I suspect there are relatively few rocket scientist-theologians out there, but I’m one of them. I’m frequently amazed by the number of people I encounter who see a conflict there — like my extensive scientific education should have “trained out” all that spiritual garbage, or how my deep reverence for God and theological education eliminates the need to seek scientific explanations for the universe. I’ve never felt such a conflict, and in fact I find the two a perfect marriage. The amazement I feel when exploring the deeper truths of mathematics and science is strangely similar to the awe I feel when probing the depths of God’s Word. This is an act of worship — God’s Word and God’s World in perfect harmony, and Melissa Cain Travis agrees.
Mrs. Travis is an Assistant Professor at Houston Baptist University, specializing in Christian Apologetics and the Philosophy of Science and Religion. Her book, “Science and the Mind of the Maker: What the Conversation Between Faith and Science Reveals About God” (Harvest House, Eugene, Oregon, 2018) attacks this perceived conflict head-on, and handles it masterfully. Her challenge was no small one — the temptation would be to err on the side of theology, and give the deeper scientific subjects only a passing glance. Alternatively, one could delve deeply into the intricacies of DNA coding and star formation, thereby alienating a large contingent of Christian readers with insufficient scientific background to follow. Incredibly, Mrs. Travis has tackled both with vigor and with great success. The theology is precisely on point, and she handles the most complex of scientific subjects with a grace that makes it understandable to any lay person.
Has science eliminated the need for God? Further, has it disproven His existence? With Darwinism, the Big Bang Theory, genetics, the human genome, and universal common descent, what room is there for divine intervention? Not so fast, dear reader…these advances in science have, in fact, only strengthened our case for a creator. The book is anchored in “The Maker Thesis,” which claims that “…there are certain discoveries of the natural sciences [that] (1) support the inference that there is a mind behind the universe with whom we share kinship, and (2) suggest that this mind intended the success of the natural sciences” (Travis 25). Simply stated, instead of asking whether or not science disproves God, the correct question to ask is whether or not his existence makes better sense of the available evidence. Starting with a basic discussion of natural theology (God’s World, not His Word), Mrs. Travis expands into the beginning of the cosmos, the fine tuning of the universe for human life and discovery, all the way through Darwinism and the development of complex life and eventually humankind. Each chapter remains anchored in the Maker Thesis, each time returning the inescapable conclusion that a scientific investigation of nature does not eliminate the need for God — rather, it demonstrates His existence, and His hand, at every turn.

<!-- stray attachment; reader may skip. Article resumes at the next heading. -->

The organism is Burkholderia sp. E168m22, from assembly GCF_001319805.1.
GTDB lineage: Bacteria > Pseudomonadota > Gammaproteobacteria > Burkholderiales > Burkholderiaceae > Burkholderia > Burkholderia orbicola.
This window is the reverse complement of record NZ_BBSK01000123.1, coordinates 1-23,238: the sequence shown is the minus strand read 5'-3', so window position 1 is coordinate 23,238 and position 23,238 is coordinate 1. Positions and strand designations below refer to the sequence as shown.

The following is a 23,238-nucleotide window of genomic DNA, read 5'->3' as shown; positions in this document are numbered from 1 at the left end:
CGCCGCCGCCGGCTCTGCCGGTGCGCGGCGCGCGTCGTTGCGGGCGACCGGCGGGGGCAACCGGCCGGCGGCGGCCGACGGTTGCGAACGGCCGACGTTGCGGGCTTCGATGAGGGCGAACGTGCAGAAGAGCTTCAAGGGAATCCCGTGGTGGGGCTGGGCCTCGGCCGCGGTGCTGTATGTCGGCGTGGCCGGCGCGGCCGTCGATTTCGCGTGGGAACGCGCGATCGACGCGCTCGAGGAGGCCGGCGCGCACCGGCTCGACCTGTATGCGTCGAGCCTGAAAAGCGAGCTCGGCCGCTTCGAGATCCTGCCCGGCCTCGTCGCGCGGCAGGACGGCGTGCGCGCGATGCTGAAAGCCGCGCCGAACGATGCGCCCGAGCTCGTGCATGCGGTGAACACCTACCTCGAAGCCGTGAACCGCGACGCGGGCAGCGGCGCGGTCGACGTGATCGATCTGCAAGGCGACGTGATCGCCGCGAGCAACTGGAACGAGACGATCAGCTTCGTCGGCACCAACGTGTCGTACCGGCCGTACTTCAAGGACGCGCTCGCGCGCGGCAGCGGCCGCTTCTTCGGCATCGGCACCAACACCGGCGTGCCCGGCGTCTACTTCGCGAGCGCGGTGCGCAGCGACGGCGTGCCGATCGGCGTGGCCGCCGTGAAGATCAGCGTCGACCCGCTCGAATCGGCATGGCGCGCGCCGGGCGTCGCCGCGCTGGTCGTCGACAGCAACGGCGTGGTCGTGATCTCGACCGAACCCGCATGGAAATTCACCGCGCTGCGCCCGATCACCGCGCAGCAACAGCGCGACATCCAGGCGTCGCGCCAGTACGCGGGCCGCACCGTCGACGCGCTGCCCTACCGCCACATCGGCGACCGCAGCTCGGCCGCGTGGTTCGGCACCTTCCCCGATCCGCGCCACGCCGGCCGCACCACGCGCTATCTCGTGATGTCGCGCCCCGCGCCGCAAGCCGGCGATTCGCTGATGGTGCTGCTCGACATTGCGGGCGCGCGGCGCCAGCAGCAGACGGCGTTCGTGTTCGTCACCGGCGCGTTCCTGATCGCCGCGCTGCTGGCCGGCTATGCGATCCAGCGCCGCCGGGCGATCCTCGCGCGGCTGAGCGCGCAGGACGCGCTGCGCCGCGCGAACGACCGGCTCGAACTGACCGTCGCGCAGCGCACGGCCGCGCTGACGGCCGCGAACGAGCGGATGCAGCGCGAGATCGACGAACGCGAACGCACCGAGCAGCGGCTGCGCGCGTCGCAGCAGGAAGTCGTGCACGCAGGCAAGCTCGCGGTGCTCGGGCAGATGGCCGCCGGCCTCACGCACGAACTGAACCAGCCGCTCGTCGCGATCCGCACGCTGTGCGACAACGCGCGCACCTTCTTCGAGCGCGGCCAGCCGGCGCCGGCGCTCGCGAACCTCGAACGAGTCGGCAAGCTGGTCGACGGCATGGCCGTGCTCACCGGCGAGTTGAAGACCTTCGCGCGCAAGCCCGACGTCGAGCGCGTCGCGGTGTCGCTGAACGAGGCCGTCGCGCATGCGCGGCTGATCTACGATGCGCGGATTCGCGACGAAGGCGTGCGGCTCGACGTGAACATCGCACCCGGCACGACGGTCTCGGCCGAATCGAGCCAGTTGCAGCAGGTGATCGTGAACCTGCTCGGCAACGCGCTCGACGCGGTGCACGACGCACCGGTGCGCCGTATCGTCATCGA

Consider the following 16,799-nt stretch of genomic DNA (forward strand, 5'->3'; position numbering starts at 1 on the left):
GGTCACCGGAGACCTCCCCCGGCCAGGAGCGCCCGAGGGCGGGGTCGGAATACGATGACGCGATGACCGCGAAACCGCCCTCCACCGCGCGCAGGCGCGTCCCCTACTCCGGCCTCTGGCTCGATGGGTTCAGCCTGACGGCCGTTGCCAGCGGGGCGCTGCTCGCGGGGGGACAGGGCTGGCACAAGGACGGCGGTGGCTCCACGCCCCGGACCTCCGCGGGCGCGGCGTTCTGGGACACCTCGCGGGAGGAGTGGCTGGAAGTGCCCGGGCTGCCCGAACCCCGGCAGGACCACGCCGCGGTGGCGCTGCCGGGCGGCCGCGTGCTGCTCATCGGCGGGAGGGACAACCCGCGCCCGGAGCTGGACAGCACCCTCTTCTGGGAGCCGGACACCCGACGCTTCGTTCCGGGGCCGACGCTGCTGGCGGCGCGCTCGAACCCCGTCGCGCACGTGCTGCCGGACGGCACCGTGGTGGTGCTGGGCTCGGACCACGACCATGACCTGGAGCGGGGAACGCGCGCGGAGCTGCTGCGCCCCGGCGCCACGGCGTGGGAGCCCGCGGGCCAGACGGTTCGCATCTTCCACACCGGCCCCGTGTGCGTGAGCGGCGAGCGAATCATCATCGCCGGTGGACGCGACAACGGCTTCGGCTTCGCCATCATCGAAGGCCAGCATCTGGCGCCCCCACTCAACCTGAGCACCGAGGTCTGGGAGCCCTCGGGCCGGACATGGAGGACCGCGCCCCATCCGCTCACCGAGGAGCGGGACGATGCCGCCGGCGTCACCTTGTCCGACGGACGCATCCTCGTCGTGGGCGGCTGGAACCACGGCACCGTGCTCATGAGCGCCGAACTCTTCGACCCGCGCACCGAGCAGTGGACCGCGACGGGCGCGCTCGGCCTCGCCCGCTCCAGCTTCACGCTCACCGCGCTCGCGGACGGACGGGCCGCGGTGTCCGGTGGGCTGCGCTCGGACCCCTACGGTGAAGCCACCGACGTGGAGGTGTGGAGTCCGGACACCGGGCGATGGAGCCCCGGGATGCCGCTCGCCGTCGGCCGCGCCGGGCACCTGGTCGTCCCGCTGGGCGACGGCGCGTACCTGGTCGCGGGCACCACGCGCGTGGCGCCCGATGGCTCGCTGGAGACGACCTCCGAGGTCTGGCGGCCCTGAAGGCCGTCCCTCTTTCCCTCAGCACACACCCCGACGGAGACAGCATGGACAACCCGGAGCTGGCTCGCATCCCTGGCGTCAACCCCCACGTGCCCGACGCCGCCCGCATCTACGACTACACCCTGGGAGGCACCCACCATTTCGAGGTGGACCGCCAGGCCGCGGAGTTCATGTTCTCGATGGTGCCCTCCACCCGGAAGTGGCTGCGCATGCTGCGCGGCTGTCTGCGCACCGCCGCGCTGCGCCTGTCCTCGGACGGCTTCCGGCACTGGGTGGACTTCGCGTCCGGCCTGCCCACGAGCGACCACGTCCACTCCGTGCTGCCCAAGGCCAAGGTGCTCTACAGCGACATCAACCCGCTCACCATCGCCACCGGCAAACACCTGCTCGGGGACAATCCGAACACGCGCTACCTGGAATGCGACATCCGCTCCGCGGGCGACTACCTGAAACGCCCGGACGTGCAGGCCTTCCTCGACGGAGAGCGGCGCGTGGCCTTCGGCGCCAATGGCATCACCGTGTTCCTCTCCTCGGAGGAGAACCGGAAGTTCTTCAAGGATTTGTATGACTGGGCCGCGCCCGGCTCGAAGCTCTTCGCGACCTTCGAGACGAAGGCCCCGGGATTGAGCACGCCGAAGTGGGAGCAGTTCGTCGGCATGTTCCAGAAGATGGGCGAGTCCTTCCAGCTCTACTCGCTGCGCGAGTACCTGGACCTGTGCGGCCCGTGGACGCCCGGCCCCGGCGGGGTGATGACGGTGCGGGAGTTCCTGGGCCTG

The book is full of hidden and often surprising gems for both the scientist and the theologian, and for those few readers who (like me) are both. How is fire evidence that God exists and participates in the lives of His creation? Why are solar eclipses so critical to the advancement of science? Particularly brilliant is the discussion about how the conditions necessary for complex (human) life, and the conditions necessary for that life to explore and experience the universe, are incredibly and inexplicably identical. Continuing the example of fire, Mrs. Travis explains,
“…the original and evolution of science have been dependent upon controllable fire, which in turn is reliant upon a rather finely tuned value of the electromagnetic force constant and a planet with a specific kind of atmosphere. Interestingly, these requirements happen to also be necessary for the kind of complex life capable of using fire. The birth of metallurgy required fire and complex life, as well as accessible, plentiful metal ores with the right chemical properties and the existence of large, woody plants that would be used to produce appropriate fuels. Lo and behold, all these pieces fell precisely into place, leading to the scientific and technological world we enjoy” (Travis 84 – 85).
Scientific (and human) advancement requires advanced tools, tools required metallurgy, metallurgy required controllable fire, and the atmospheric conditions that allow controllable fire just happen to be the very conditions required for the complex life forms that control it. Slightly more oxygenated, and there is a 70% increase in forest fires, slightly less oxygenated and large air-breathing land mammals (like mankind) are impossible. This is one example of literally scores of them in this book. How precisely tuned did the electromagnetic constant have to be? That’s Chapter 3. What kind of atmosphere was necessary? Chapter 5.
As either a scientist or a theologian, I found nothing significant to criticize in this book. I only wish there were more of it! At just over 200 pages, I read it in a single sitting, and wanted more. I was particularly fascinated by how Mrs. Travis incorporated the thoughts, writings, theories, and even poetry of the great fathers and mothers of both Christianity AND science. Chesterton, Lewontin, Lennox, Pythagoras, Philo, Nicomachus, Athanasius, Augustine, Kepler, Copernicus, Planck, Boyle, Galileo, and others are quoted and interspersed seamlessly with Jesus, Paul, Solomon…it adds truly brilliant color to the sometimes highly technical backdrop. Well done, Mrs. Travis — anxiously awaiting Volume 2!